A blond elementary student selecting food in a lunch line

This spring we saw a flurry of legislation related to nutrition programs, which have wide-ranging implications for the types of whole grain foods that Americans have access to.

On April 18, 2024, USDA’s Food and Nutrition Service (FNS) published the final rule titled Special Supplemental Nutrition Program for Women, Infants, and Children (WIC): Revisions in the WIC Food Packages. Just one week later, on April 25, 2024, the USDA FNS published the final rule related to school meals, called Child Nutrition Programs: Meal Patterns Consistent With the 2020-2025 Dietary Guidelines for Americans.

Whole grains have been a part of these programs for well over a decade now, though past iterations of these programs have fallen short of meeting the Dietary Guidelines for Americans recommendation to make at least half your grains whole. Today, we’re exploring what these updates have to say about whole grains, and how they might impact whole grain consumption moving forward.

Changes to the WIC program

WIC is a nutrition assistance program in which pregnant and postpartum mothers and their young children up to age 5 who are at nutritional risk receive access to an assortment of nutritious foods. Over the years, FNS has periodically updated the eligible foods accessible to WIC participants to reflect the latest nutrition science regarding the health needs of these populations. In November 2022, the USDA FNS issued a proposed rule suggesting updates to the WIC food packages, and over the past year and a half they have been reviewing public comments on these updates.

One of the most welcome revisions in this final rule is the increased number of whole grain options, which now include foods like quinoa, teff, wild rice, millet, corn meal, and whole wheat naan. That said, there is a strong case for bolstering whole grain standards even further than what we see in these final WIC packages. The 2022 proposed rule included a recommendation from The National Academies of Sciences, Engineering, and Medicine that 100% of cereals be primarily made with whole grains. This new final rule backpedals on the whole grain cereal recommendation, instead suggesting that only 75% of breakfast cereals be whole grain.

While the whole grain updates are a step in the right direction, there is clearly room for improvement in helping Americans meet recommended whole grain intakes. Additionally, research demonstrates that expanding healthy food options in the WIC food packages has made participating stores far more likely to stock these healthy foods, thereby improving access to nutrient-dense foods for the wider community. 

Updates to school meal standards

On the school meals front, the new guidelines also fall short of expectations. Ironically, the whole grain standards that emerged in the final rule titled Child Nutrition Programs: Meal Patterns Consistent With the 2020-2025 Dietary Guidelines for Americans are not actually consistent with the 2020-2025 Dietary Guidelines for Americans.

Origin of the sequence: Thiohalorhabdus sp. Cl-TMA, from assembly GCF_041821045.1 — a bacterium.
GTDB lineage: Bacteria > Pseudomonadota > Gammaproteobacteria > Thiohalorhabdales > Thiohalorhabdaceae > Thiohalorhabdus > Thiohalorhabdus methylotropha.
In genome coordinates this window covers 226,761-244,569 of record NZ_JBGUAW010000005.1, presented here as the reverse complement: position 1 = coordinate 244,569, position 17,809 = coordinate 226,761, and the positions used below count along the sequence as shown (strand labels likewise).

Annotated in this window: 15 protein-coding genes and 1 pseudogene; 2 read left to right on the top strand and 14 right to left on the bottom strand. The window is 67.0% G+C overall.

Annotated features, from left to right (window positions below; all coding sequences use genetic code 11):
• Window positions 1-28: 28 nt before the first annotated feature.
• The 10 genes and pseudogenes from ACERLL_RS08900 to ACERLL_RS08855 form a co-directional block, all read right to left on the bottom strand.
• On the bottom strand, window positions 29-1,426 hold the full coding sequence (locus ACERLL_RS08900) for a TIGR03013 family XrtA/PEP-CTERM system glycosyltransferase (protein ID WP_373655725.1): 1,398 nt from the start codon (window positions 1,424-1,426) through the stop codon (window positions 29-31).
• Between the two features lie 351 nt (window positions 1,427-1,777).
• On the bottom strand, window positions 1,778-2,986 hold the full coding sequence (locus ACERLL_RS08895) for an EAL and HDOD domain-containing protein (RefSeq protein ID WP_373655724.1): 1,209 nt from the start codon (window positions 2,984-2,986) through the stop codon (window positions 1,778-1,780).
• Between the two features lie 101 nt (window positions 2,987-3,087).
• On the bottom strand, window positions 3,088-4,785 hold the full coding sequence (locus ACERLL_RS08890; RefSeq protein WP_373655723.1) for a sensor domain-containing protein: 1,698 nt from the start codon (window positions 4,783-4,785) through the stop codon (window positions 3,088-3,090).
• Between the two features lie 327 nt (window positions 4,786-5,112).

The standards carry forward the whole grain threshold set in the transitional school meal standards, which mandate that only 80% of grain foods be whole grain-rich. Since whole grain-rich actually means half whole grain, this equates to only 40% of grains being whole. 

The transitional standards keeping the whole grain requirement at 80 percent whole grain-rich were developed with the understanding that the “USDA is committed to its statutory obligation to develop school meal nutrition standards that are consistent with the goals of the latest Dietary Guidelines, and is committed to working toward this effort immediately following this rule.” It is disappointing that the FNS chose to deviate from this rule in developing the new whole grain-rich standards, especially given the administration’s multi-sector focus on healthy food environments for children in the White House National Strategy on Hunger, Nutrition, and Health.

An analysis published by the USDA Economic Research Service last fall found that children are the only age group improving whole grain intakes, and that school foods are a key factor. If these are the public health impacts after implementation of partial whole grain requirements, imagine the public health impact if school meals were fully aligned with the Dietary Guidelines for Americans, helping children to make at least half their grains whole.

Public health change doesn’t happen overnight, and many of the nutrition proposals in the new school nutrition standards are introduced in a gradual stepwise fashion (for example, slowly reducing sodium over time). However, when it comes to whole grains, it is unclear why there are no plans to align the whole grain requirements with the Dietary Guidelines for Americans, even a couple of years down the road. Since as early as 2005, the Dietary Guidelines for Americans have been recommending making at least half of our grains whole.

Research consistently demonstrates that repeated exposure to whole grains can shift both food preferences and eating habits in favor of whole grain foods. Stronger nutrition standards (including stronger whole grain standards) are one of many public health tools to help reduce health disparities. Given that an estimated 98% of Americans are falling short of their recommended whole grain intake, policy makers should be using every tool at their disposal to make whole grain foods more widely accessible. We hope that future legislation continues to build on this momentum to further increase whole grain accessibility. (Kelly) 

 

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